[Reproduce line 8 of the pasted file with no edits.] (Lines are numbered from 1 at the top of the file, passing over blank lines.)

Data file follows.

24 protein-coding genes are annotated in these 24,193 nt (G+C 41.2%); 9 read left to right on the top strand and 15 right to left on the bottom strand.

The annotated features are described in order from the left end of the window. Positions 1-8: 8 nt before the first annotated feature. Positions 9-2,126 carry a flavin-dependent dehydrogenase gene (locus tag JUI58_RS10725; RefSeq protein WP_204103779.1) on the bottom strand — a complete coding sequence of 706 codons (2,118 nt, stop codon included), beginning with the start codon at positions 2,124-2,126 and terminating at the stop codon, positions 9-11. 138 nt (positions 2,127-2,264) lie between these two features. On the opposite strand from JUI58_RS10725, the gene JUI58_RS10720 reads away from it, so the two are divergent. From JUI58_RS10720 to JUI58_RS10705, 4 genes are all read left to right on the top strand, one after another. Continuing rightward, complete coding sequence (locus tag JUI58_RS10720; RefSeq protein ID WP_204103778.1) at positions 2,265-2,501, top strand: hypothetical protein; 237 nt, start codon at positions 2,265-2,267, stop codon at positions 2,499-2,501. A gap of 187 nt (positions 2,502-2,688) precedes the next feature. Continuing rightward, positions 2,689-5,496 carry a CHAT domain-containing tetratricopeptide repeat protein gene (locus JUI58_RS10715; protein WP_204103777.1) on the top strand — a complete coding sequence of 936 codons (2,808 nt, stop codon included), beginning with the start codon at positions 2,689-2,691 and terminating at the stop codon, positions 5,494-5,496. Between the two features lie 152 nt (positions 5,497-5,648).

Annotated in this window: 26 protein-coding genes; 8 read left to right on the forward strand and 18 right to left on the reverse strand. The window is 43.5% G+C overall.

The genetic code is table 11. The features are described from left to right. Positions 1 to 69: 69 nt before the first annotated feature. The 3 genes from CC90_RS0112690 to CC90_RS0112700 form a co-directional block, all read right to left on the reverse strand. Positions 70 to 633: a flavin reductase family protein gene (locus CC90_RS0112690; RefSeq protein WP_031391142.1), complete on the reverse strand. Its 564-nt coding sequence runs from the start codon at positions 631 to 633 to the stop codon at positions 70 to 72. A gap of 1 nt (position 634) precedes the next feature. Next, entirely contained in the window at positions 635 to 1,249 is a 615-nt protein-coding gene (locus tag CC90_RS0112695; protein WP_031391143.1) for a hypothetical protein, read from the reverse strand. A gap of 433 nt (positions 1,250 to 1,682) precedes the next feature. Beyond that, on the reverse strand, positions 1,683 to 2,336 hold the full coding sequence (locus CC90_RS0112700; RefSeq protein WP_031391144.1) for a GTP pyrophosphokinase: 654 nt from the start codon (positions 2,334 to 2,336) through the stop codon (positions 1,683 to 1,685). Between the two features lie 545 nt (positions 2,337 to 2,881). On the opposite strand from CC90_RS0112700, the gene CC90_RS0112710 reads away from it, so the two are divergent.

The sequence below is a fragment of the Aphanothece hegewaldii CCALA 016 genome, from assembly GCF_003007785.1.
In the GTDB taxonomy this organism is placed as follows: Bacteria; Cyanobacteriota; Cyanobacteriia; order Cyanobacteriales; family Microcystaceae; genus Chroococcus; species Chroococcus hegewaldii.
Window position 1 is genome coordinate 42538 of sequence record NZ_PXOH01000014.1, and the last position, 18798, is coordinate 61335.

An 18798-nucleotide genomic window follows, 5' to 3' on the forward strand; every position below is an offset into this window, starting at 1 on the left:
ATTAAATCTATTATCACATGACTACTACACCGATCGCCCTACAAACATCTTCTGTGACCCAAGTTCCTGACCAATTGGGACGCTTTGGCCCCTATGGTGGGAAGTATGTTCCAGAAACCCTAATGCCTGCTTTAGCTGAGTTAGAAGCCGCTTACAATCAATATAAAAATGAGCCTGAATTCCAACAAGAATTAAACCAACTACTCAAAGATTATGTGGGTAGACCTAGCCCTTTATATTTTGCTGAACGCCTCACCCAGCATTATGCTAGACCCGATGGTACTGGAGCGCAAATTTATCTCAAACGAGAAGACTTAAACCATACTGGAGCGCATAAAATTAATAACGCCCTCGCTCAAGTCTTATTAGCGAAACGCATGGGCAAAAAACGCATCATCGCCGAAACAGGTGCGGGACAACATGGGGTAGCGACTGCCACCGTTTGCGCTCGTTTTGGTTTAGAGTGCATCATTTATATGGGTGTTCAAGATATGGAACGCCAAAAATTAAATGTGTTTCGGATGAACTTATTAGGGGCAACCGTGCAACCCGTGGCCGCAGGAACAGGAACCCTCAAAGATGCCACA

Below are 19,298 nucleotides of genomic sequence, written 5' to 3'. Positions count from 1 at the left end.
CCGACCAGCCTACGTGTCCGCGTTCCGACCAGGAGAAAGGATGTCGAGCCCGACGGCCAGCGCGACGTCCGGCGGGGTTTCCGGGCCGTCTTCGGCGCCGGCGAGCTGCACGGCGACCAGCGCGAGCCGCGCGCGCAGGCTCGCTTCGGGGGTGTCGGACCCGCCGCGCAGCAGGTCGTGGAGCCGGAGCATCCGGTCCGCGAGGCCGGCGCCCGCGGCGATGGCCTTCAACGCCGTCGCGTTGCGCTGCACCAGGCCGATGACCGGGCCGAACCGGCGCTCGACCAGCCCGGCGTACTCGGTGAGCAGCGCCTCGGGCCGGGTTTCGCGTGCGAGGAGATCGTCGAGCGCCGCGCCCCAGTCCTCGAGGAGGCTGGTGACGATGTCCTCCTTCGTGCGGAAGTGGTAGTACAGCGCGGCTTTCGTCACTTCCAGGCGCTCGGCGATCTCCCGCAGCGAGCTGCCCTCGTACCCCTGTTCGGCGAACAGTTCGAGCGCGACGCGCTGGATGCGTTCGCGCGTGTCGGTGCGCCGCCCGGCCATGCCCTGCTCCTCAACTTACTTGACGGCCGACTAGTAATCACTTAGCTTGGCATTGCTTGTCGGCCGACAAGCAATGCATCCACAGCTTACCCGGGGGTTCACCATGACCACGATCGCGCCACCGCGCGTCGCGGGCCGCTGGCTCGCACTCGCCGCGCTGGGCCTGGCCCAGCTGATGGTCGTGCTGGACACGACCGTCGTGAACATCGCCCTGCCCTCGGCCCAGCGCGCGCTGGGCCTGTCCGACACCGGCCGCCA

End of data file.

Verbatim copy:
An 18798-nucleotide genomic window follows, 5' to 3' on the forward strand; every position below is an offset into this window, starting at 1 on the left: